Hike the Wonderland Trail This Summer

Mount Rainier’s backcountry might be a little less crowded this summer, thanks to a technological snafu.

A power outage during a storm last March destroyed the backcountry permit reservation system for Mount Rainier National Park. In effect, those backcountry camping spots that had been reservable – up to 70 percent – are now available when you come to the park to book a trip.

If you live in the region and have a flexible schedule, you might be able to take advantage of this year’s walk-up, first-come system, said Kindra Ramos, communications director of the Washington Trails Association.

“For people in the area, it has the potential to open up space,” she said. “It most impacts the out-of-state folks who are planning trips and need to buy plane tickets.”

Park officials agree. “Obviously, it’s a big disadvantage for people coming from a long distance,” said Kraig Snure, wilderness district manager for Mount Rainier National Park.

A hiker descends into Glacier Basin on Mount Rainier's Wonderland Trail. Photo by Ted Barnwell
A hiker descends into Glacier Basin on Mount Rainier’s Wonderland Trail. Photo by Ted Barnwell

This year, permits will be issued up to a day in advance of a trip on a first-come basis at one of Rainier’s backcountry wilderness information centers.

“Now if you walk up, everything is available,” Snure said.

The failure of the reservation system has the biggest impact on the popular Wonderland Trail, one of America’s very best long-distance hikes. The 93-mile trail takes between nine and 13 days for most people to hike. Permits to camp along the entire trail must be secured before you start.

To get a backcountry permit, hikers must go to one of three wilderness reservation centers:

  • Longmire Wilderness Information Center (7:30 am – 5:00 pm): (360) 569-6650.
  • White River Wilderness Information Center (7:30 am – 5:00 pm): (360) 569-6670.
  • Carbon River Ranger Station (Call for hours): (360) 829-9639.

Randy King, superintendent for Mount Rainier National Park, counseled hikers “to come to the park with some flexibility” when trying to book a trip this year on the Wonderland Trail.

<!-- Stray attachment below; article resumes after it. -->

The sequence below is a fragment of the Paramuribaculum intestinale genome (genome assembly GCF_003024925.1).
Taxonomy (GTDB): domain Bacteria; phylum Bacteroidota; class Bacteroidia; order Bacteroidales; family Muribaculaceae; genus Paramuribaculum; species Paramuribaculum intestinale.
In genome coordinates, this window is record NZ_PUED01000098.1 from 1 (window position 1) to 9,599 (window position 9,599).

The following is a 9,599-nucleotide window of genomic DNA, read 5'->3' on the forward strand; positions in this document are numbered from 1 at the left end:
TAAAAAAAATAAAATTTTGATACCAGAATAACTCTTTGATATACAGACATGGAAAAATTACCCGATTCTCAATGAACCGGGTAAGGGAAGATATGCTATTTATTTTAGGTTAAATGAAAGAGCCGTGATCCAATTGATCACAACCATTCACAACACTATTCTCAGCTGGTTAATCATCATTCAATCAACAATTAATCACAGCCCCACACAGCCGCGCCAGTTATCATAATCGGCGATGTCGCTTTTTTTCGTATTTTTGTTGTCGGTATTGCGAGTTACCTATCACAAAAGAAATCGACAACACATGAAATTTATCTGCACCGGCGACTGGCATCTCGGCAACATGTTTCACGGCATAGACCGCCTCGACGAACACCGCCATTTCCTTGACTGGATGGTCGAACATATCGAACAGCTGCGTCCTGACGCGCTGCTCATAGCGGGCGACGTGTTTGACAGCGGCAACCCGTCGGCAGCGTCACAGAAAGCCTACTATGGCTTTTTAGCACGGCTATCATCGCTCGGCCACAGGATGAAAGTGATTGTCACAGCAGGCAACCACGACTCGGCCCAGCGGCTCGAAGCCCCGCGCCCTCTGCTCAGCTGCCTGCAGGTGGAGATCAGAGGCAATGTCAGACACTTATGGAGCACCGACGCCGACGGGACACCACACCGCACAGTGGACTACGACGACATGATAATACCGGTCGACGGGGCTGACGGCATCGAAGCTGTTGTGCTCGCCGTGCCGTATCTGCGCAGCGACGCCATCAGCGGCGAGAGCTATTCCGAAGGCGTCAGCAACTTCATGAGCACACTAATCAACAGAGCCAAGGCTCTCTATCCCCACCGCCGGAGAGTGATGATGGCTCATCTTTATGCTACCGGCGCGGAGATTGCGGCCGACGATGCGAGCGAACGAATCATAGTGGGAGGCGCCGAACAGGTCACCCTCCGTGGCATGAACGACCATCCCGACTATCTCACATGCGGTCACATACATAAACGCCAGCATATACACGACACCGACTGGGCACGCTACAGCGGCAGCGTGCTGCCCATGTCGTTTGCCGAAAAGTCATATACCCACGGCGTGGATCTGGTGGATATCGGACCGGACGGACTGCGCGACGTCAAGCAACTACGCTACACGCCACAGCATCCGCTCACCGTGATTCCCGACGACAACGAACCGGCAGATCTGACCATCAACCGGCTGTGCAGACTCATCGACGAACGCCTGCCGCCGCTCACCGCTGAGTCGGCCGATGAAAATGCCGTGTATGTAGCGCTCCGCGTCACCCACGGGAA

Mount Rainier forms a backdrop for hikers on the Rim Trail near Sunrise. Photo by John Nelson
Mount Rainier forms a backdrop for hikers on the Rim Trail near Sunrise. Photo by John Nelson

“Show up with a ‘Plan B’,” he said. Hikers should be willing to change starting and ending dates of their hikes and consider different entry points along the Wonderland.

In the meantime, the park officials are working with students from the University of Washington to create a new backcountry reservation system. The system will be tested this summer and should be ready for trips next year.

For hikers this year, the lack of a reservation system for the Wonderland Trail is a little maddening. Cathy Farrar of Seattle plans to hike the Wonderland Trail in September and is worried about caching food along the trail. Not having a firm itinerary means she’ll have to wing it on the day she gets her permits.

But Farrar is hopeful she’ll get what she wants when she comes to the park.

“It may discourage some hikers, so those who show up will have a better selection of routes and sites,” she said.

For current trail conditions in Mount Rainier National Park, go to http://1.usa.gov/1U9Gzxh.

JohnNelsonheadshot-2John Nelson is a freelance writer based in Seattle. He is a former journalist who has worked for MSN.com, the Seattle Post-Intelligencer, Memphis Commercial Appeal and The Spokesman-Review in Spokane. His outdoors blog is skizer.wordpress.com.

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